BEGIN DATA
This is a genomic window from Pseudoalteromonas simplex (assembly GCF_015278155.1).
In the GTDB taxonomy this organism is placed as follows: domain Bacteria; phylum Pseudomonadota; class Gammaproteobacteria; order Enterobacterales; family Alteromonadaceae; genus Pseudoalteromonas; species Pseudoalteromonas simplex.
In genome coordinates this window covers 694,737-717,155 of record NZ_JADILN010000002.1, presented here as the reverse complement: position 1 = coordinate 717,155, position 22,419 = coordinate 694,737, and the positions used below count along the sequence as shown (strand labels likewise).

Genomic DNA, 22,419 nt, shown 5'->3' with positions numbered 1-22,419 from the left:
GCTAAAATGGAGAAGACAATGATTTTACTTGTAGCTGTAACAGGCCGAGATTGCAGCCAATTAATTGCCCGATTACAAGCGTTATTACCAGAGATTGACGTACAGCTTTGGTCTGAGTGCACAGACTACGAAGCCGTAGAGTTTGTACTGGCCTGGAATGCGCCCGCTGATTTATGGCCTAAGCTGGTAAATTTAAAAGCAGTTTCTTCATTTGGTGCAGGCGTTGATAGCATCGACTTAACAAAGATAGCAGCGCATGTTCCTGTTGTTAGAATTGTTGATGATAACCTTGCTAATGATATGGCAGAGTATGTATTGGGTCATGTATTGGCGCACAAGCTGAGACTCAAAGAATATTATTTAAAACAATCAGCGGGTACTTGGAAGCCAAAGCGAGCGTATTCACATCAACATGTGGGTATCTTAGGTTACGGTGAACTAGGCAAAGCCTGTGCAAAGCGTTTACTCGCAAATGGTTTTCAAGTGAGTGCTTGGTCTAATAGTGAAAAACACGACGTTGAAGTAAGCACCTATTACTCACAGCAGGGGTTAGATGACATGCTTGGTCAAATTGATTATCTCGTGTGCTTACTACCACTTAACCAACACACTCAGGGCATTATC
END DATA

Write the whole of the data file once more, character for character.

This is a genomic window from Pseudoalteromonas simplex (assembly GCF_015278155.1).
In the GTDB taxonomy this organism is placed as follows: domain Bacteria; phylum Pseudomonadota; class Gammaproteobacteria; order Enterobacterales; family Alteromonadaceae; genus Pseudoalteromonas; species Pseudoalteromonas simplex.
In genome coordinates this window covers 694,737-717,155 of record NZ_JADILN010000002.1, presented here as the reverse complement: position 1 = coordinate 717,155, position 22,419 = coordinate 694,737, and the positions used below count along the sequence as shown (strand labels likewise).

Genomic DNA, 22,419 nt, shown 5'->3' with positions numbered 1-22,419 from the left:
GCTAAAATGGAGAAGACAATGATTTTACTTGTAGCTGTAACAGGCCGAGATTGCAGCCAATTAATTGCCCGATTACAAGCGTTATTACCAGAGATTGACGTACAGCTTTGGTCTGAGTGCACAGACTACGAAGCCGTAGAGTTTGTACTGGCCTGGAATGCGCCCGCTGATTTATGGCCTAAGCTGGTAAATTTAAAAGCAGTTTCTTCATTTGGTGCAGGCGTTGATAGCATCGACTTAACAAAGATAGCAGCGCATGTTCCTGTTGTTAGAATTGTTGATGATAACCTTGCTAATGATATGGCAGAGTATGTATTGGGTCATGTATTGGCGCACAAGCTGAGACTCAAAGAATATTATTTAAAACAATCAGCGGGTACTTGGAAGCCAAAGCGAGCGTATTCACATCAACATGTGGGTATCTTAGGTTACGGTGAACTAGGCAAAGCCTGTGCAAAGCGTTTACTCGCAAATGGTTTTCAAGTGAGTGCTTGGTCTAATAGTGAAAAACACGACGTTGAAGTAAGCACCTATTACTCACAGCAGGGGTTAGATGACATGCTTGGTCAAATTGATTATCTCGTGTGCTTACTACCACTTAACCAACACACTCAGGGCATTATC